1 of 1 people found the following review helpful
HASH(0x91b4e8f4) out of 5 stars The cover that made me curious and the book that fired my imagination! 1 May 2015
By gloine36 - Published on
Back in the early 1970s Terry Brooks was a young lawyer who wanted to write a tale of high fantasy. Over the course of seven years he worked on what would become The Sword of Shannara, an epic tale of high fantasy. At the time he wrote it, the literary world considered high fantasy to be dead. One editor saw what millions of fans would later see in Brooks’ writing, the world of Shannara. That was Lester Del Ray and thanks to his taking a chance with a lawyer’s hobby, we fans have been blessed with thousands of pages of Shannara and its magic. The literary world was wrong. High fantasy was anything but dead. It just needed a talented writer with a great plot, memorable characters, and magic.

When The Sword of Shannara was published in 1977, it became a Times best seller and helped revive a maligned field of fiction. Terry did not quit his legal profession until 1985 and two sequels in the Shannara world, The Elfstones of Shannara and The Wishsong of Shannara. Both of those catapulted to the top of the bestseller lists as well. You know you’re doing well in the writing industry when you can quit your lawyer job in New York City and move to full time writing. That or you are a really bad lawyer. I have no idea how good of a lawyer he was, but Terry Brooks is one awesome writer. He should be to have over 20 bestsellers with several hitting the top spot.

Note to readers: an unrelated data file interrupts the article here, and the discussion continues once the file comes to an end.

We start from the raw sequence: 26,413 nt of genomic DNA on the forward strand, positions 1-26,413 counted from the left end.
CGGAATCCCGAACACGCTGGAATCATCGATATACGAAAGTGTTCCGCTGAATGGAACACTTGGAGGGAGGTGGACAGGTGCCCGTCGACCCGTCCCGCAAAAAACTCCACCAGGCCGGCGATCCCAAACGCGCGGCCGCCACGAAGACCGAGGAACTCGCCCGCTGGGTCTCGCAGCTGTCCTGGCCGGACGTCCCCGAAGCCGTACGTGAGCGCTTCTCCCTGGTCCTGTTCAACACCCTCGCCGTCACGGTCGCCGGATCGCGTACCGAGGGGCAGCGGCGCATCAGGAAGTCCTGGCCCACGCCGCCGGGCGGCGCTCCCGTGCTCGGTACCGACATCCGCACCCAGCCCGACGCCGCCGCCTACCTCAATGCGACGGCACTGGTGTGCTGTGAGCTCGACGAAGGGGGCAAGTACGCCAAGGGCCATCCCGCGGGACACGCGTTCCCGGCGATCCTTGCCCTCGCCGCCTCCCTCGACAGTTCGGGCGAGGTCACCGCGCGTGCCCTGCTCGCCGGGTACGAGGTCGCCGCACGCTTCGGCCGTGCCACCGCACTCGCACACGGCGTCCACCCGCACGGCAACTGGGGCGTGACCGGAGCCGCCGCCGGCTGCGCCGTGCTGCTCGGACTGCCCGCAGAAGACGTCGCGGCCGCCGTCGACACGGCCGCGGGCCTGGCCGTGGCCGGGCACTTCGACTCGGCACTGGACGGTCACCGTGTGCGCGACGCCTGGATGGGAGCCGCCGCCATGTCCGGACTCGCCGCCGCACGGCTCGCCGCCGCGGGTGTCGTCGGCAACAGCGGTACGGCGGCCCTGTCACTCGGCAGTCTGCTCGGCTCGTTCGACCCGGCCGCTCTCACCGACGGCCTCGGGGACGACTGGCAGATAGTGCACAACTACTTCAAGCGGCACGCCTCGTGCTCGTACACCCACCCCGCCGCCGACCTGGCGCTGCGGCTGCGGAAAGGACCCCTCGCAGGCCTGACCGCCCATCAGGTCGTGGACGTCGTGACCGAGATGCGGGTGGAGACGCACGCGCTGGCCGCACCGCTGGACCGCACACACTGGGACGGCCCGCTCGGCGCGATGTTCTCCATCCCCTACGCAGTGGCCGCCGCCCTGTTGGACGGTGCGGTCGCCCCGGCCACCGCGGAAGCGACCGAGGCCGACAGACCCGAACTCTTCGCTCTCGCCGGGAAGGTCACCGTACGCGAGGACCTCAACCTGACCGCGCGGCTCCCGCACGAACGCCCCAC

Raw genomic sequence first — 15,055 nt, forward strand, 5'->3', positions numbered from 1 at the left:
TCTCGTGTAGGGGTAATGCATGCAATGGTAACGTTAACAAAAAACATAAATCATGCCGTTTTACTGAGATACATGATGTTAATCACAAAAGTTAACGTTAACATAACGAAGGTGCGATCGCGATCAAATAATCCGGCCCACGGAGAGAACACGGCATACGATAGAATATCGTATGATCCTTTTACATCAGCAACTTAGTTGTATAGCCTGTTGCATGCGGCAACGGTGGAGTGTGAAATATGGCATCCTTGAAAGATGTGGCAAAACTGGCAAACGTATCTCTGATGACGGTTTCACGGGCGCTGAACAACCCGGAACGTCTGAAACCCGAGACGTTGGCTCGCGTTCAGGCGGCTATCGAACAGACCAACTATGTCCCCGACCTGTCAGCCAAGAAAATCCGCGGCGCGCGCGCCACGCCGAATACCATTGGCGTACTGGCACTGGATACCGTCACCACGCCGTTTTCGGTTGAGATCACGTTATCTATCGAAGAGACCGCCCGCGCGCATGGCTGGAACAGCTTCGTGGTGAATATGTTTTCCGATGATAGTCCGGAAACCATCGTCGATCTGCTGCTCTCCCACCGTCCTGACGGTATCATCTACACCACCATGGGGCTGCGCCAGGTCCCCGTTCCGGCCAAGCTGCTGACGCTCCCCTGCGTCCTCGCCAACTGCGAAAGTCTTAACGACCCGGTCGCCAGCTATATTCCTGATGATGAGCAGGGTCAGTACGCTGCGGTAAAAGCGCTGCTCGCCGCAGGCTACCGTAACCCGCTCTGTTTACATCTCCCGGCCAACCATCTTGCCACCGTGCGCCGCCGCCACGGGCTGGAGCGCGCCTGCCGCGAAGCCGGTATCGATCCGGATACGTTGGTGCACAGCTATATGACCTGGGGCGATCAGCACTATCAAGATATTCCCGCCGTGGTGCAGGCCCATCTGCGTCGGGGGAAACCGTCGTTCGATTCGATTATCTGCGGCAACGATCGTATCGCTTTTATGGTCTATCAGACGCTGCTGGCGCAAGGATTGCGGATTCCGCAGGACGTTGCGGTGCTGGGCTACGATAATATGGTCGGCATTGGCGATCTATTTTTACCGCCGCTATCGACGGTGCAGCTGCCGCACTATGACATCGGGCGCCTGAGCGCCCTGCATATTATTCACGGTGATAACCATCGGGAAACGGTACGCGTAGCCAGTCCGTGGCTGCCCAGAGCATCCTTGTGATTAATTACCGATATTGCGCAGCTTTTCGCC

His first book though remains one of my cherished favorites. Adorned with an illustration by the Hildebrandt Brothers on its cover, the book lurked in my school library for a year before I saw it. Having read The Hobbit but not yet ready for The Lord of the Rings at my age of 13, I was intrigued by the glowing sword embedded in a block of stone. The Arthurian image got my attention and a few pages later the book was checked out. I read through all 726 pages twice in a month. Between Tolkien and Brooks, my imagination was awakened and it has never been quiescent since.